Plane misses runway, lands in lava | JamiiForums | The Home of Great Thinkers

Dismiss Notice
You are browsing this site as a guest. It takes 2 minutes to CREATE AN ACCOUNT and less than 1 minute to LOGIN

Plane misses runway, lands in lava

Discussion in 'International Forum' started by MziziMkavu, Nov 21, 2009.

  1. MziziMkavu

    MziziMkavu JF-Expert Member

    Nov 21, 2009
    Joined: Feb 3, 2009
    Messages: 39,620
    Likes Received: 4,615
    Trophy Points: 280
    20 injured in accident in east Congo; passenger jet was carrying 117

    [​IMG]Jean-louis Cheupex / AFP - Getty Images
    People gather near an airplane from the Compagnie africaine d'aviation (CAA) after its brakes failed at the end of the runway while landing in Goma.

    updated 2:08 p.m. ET Nov. 19, 2009

    KINSHASA, Congo - A passenger plane overshot the runway Thursday, landing in hardened lava surrounding an airport in eastern Congo and injuring 20 people, a U.N.-run radio station reported.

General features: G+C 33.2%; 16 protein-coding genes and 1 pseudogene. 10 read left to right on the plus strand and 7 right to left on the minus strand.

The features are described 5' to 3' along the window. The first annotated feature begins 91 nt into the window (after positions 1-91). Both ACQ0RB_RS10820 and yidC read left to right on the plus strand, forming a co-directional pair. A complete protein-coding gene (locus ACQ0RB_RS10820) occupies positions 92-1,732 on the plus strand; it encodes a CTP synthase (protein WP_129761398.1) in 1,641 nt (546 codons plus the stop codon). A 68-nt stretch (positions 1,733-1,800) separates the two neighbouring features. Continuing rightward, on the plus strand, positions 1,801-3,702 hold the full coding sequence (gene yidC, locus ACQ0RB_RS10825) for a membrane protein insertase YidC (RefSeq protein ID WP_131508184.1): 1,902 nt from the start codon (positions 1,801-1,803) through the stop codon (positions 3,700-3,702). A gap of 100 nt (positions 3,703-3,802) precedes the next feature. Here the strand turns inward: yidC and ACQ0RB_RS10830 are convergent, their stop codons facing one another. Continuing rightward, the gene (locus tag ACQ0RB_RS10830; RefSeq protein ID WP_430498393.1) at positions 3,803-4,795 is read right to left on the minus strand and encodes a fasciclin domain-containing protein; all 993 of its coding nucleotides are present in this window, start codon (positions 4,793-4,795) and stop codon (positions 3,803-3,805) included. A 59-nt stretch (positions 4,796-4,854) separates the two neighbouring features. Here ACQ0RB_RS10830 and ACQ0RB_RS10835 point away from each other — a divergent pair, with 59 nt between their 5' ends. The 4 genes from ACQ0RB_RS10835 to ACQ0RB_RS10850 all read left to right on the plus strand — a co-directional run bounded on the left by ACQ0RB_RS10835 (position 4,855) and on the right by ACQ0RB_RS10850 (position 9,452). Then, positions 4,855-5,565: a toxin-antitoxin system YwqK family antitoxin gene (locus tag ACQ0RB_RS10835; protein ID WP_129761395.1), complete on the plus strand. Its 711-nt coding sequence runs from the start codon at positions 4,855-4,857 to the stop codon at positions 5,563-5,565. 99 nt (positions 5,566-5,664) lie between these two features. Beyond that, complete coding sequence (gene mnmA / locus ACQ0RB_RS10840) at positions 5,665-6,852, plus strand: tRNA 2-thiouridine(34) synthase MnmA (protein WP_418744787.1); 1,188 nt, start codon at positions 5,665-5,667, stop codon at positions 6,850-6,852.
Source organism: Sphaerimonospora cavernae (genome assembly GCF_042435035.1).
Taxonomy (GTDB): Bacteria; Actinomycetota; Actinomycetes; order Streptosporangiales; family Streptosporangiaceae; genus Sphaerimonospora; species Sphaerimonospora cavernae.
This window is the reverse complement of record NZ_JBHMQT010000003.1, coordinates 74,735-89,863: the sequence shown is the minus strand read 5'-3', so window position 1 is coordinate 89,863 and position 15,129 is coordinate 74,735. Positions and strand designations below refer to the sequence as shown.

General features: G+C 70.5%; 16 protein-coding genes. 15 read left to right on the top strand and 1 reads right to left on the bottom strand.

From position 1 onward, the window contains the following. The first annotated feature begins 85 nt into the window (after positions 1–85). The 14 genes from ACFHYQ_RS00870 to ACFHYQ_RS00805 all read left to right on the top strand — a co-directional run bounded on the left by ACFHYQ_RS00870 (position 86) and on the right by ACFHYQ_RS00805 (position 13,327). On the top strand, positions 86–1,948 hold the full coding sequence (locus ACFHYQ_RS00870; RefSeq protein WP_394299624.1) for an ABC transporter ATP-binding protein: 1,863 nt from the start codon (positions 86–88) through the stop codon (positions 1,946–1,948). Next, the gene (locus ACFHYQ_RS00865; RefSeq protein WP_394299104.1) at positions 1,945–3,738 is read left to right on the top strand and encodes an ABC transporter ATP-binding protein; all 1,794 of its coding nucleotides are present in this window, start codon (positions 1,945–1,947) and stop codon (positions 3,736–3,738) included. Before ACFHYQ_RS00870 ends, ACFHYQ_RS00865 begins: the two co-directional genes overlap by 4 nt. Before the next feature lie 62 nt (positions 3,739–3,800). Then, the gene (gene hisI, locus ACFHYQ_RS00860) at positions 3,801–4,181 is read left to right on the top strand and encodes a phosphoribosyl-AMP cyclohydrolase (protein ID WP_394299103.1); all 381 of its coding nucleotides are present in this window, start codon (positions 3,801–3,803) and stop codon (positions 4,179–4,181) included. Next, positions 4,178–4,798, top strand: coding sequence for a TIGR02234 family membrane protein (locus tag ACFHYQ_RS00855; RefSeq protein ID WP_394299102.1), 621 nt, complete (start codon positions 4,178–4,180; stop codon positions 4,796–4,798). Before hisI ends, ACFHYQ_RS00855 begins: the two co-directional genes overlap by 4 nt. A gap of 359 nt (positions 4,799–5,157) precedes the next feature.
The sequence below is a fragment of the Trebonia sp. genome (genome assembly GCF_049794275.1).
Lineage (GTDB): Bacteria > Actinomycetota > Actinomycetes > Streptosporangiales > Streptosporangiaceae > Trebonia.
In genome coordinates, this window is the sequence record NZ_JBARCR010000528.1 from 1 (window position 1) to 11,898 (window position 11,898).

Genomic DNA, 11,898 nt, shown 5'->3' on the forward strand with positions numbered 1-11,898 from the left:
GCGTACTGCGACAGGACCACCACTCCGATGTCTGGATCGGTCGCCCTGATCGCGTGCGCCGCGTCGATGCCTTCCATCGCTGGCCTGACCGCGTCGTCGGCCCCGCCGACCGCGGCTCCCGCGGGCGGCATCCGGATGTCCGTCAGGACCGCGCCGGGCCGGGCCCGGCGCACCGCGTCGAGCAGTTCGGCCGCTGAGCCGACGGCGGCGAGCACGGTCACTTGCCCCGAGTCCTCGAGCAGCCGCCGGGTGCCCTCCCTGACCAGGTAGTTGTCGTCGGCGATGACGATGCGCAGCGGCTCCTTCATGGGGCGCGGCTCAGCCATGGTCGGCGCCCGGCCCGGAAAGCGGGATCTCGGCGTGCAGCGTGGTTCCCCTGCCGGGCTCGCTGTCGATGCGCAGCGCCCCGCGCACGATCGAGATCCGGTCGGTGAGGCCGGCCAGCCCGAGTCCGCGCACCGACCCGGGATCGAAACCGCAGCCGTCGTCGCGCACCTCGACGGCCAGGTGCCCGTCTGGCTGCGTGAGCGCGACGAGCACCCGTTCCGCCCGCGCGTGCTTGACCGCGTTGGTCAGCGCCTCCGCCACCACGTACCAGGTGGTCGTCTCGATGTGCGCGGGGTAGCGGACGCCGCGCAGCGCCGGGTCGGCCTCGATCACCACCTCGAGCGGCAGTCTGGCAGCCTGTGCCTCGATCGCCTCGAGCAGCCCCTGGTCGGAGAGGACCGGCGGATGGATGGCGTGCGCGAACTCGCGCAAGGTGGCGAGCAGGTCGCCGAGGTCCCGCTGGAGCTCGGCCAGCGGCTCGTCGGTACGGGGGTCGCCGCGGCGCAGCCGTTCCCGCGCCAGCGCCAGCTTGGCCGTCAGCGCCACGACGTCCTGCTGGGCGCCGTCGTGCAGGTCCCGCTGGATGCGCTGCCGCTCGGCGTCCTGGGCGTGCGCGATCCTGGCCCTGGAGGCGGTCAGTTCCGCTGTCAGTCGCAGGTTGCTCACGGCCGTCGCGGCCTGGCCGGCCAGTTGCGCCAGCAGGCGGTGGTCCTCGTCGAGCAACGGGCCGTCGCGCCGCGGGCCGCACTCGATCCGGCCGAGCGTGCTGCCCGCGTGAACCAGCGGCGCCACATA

The plane was flying from Kinshasa to Goma, and passengers had warned the crew that there were heavy clouds, Radio Okapi said.
    An official from the U.N. mission in Congo, who spoke on condition of anonymity because he does not have permission to speak with media, said there were 117 passengers aboard. They included the governor of North Kivu province, who was not hurt.
    Story continues below ↓

    The plane was operated by CAA (Compagnie Africaine d'Aviation).A 2002 volcanic eruption sent lava oozing onto Goma's runway, truncating it from more than 2 miles (3 kilometers) to less than a mile (1.5 kilometers). Authorities have not removed all of the lava rock.
    A cargo plane burst into flames after hitting hardened lava on the airport runway in 2007, killing at least eight.
    And in April 2008, a DC-9 rammed into a bustling market after failing to lift off from Goma's airport, killing at least 40 people, most of them on the ground.
    Congo has experienced more fatal plane crashes than any other African country since 1945, according to the Aviation Safety Network.
    However, flying remains one of the more dependable ways to cross the vast country. The country, which is bigger than Western Europe, has only 300 miles (500 kilometers) of paved roads.